Kimmeridge passes $500m target for energy activist fund, eyes $1bn cap

If Kimmeridge Energy Engagement Partners II hits the $1bn cap, it will be one of the largest traditional energy pools raised in recent years.

Kimmeridge, an energy private equity firm with an activist bent, exceeded the $500 million target for its second public engagement offering, sources told Buyouts.

Kimmeridge Energy Engagement Partners II, launched last November, will continue fundraising with an eye toward the vehicle’s hard-cap of $1 billion, sources said.

Oil and gas PE fundraising has been mostly in decline since 2014, as multiple challenges, among them industry supply gluts and price wars, eroded performance. Many LPs also eschewed the strategy due to limited payback on substantial amounts of committed capital as well as ESG concerns.

If Kimmeridge’s latest offering hits the $1 billion cap, it will be one of the largest traditional energy pools raised in recent years.

The New York firm is perhaps having success on the fundraising trail in part because of the improved environment for oil and gas. After bottoming out during the covid-19 pandemic, energy prices rose with increasing consumer demand and Russia’s invasion of Ukraine, which contributed to much tighter supply.

Another factor appears to be the track record of Kimmeridge’s debut public engagement fund, which helped demonstrate an ESG-friendly strategy of changing the way oil and gas companies are run.

In a 2020 interview with Buyouts, managing partner Ben Dell said the fund would focus on listed exploration and production businesses that were “decoupling true financial performance from reality.”

“The US E&P industry is in a time of crisis,” he then said. “Despite being one of the worst performing sectors in the market over the past decade, it maintains a high reinvestment ratio and a mindset of growth for growth’s sake, volume for volume’s sake.”

E&P executives were responding to deeply rooted challenges by blaming prices, Dell said. They “mismanaged” their companies and were unwilling to shift gears because of compensation systems that rewarded a growth orientation instead of returns. As a result, he said, shareholders were “exhausted with the sector” and “voting with their feet.”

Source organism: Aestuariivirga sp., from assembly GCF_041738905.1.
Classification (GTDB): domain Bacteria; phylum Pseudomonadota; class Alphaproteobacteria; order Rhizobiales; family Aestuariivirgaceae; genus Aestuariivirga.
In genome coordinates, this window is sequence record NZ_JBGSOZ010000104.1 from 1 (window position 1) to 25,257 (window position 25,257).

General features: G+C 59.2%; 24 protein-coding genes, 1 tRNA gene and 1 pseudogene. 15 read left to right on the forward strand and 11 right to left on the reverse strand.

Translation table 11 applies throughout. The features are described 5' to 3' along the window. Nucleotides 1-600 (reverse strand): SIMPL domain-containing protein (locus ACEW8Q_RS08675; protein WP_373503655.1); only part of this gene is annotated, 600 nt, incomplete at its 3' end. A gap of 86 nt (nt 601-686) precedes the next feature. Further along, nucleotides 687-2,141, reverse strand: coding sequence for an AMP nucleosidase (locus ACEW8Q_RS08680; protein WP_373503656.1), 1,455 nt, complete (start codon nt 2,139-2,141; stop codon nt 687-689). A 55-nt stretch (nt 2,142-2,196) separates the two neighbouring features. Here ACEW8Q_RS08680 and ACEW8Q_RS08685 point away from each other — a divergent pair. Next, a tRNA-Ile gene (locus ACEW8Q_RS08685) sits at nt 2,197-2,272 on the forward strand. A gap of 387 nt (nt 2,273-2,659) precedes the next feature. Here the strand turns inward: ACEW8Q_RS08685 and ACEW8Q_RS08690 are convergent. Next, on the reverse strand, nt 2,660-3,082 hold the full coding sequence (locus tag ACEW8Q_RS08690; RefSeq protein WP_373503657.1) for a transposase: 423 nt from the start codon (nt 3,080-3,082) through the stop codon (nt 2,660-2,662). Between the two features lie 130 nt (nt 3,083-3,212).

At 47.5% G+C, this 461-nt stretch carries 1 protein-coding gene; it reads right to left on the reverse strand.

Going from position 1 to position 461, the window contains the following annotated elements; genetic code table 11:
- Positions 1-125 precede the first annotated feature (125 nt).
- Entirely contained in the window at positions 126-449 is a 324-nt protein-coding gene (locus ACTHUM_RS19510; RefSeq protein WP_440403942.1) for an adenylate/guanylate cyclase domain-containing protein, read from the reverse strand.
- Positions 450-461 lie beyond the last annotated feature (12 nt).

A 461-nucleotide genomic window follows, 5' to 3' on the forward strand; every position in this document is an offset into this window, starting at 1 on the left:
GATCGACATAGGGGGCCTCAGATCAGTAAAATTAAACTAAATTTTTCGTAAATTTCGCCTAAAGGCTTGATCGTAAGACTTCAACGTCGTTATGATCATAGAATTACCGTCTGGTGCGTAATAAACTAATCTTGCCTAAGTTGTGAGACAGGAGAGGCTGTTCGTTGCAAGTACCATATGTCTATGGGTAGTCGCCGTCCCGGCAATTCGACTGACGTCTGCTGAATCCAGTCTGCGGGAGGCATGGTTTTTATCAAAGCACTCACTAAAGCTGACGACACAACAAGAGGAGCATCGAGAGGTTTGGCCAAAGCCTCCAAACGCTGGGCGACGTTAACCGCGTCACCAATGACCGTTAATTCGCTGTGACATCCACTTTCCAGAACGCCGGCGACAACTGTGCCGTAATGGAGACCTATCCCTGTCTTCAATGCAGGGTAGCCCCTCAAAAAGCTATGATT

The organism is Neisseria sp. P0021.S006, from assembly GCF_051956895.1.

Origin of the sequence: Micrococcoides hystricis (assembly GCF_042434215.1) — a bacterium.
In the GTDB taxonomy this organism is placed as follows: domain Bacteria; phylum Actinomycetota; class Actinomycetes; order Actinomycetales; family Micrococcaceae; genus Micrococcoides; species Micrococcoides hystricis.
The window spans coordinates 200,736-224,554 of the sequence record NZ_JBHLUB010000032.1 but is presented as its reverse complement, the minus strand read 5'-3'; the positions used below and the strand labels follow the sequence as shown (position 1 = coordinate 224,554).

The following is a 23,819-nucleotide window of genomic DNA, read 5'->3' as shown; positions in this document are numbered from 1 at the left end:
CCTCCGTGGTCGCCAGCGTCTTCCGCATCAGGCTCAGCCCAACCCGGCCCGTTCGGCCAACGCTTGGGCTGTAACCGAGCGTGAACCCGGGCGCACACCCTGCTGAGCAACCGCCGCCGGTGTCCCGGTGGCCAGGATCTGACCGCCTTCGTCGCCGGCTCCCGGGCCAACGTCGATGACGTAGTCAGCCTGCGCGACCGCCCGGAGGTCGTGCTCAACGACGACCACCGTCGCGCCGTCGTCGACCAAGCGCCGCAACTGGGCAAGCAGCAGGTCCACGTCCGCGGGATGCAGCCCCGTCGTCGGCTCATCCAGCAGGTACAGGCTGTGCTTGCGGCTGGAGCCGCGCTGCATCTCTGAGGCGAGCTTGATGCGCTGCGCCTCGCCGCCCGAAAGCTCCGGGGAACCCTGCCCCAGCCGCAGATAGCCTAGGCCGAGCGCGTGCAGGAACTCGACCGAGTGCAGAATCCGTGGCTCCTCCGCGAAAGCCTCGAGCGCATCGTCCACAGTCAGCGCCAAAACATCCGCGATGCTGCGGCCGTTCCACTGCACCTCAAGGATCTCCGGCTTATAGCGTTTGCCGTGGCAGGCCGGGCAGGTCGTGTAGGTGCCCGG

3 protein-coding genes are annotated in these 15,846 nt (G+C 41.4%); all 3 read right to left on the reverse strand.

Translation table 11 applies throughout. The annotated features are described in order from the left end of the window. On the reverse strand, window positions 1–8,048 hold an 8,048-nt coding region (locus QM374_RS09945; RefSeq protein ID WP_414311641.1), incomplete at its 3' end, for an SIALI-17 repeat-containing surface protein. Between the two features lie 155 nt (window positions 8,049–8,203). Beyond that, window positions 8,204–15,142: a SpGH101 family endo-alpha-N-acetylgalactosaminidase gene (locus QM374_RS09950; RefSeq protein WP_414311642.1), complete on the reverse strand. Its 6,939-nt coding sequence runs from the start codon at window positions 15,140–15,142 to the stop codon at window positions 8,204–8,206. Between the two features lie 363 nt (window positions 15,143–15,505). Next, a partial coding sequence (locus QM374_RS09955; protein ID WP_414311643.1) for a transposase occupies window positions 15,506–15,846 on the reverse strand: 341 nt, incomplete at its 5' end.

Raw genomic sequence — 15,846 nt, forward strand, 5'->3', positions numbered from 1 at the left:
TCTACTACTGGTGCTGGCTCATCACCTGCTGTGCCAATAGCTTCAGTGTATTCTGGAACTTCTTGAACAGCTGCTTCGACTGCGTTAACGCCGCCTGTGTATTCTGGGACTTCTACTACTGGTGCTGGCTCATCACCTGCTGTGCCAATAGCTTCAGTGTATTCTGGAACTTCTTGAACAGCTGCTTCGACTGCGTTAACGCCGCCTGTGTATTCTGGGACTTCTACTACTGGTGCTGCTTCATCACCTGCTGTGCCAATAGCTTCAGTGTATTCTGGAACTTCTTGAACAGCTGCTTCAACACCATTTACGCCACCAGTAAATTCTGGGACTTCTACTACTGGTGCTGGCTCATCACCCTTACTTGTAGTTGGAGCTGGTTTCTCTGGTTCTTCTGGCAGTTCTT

Campaigning for change

To provide a remedy, Kimmeridge devised an activist approach that borrowed from its energy PE investing. It was bolstered by the 2020 hire of managing partner Mark Viviano, a former E&P analyst and portfolio manager with Wellington Management.

Fund I targeted several listed E&P companies where it could become a top shareholder by acquiring stakes of 2 percent to 5 percent. In each case, it mobilized disgruntled investors in campaigns to revamp business models and enhance share values through key initiatives, such as cutting costs, reinvesting less, repairing balance sheets and selling assets.

Raising $165 million, the vehicle acquired interests in four companies, including Ovintiv, which was charged with failures of capital allocation, governance and environmental stewardship.

Last year, Kimmeridge settled a proxy fight with Ovintiv, gaining a seat on its board. The US shale producer also sold its Duvernay assets in Alberta, set new debt reduction objectives, aligned executive compensation with performance and established climate change targets.

Fund I, now fully invested, is generating strong returns, sources said. As of June, it was earning a 2.5x net multiple and a 144 percent net IRR.

Fund II is already active, making three investments, sources said. Disclosed examples include Chesapeake Energy, a one-time PE-backed pioneer of the US shale revolution that last year emerged from bankruptcy. In May, Chesapeake said it was in talks with Kimmeridge, agreeing its shares are undervalued.

Along with its activist strategy, Kimmeridge invests in privately held, low-cost unconventional oil and gas assets in the US E&P sector. Unlike most of its energy PE peers, which tend to back independent E&P teams, the firm acquires and operates assets in-house.

Kimmeridge also has a carbon solutions strategy to invest in ways to lessen the oil and gas industry’s environmental footprint, PE Hub reported. This year, it seeded with $200 million the start-up of Chestnut Carbon, a nature-based carbon offset platform.

Kimmeridge declined to provide a comment on this story.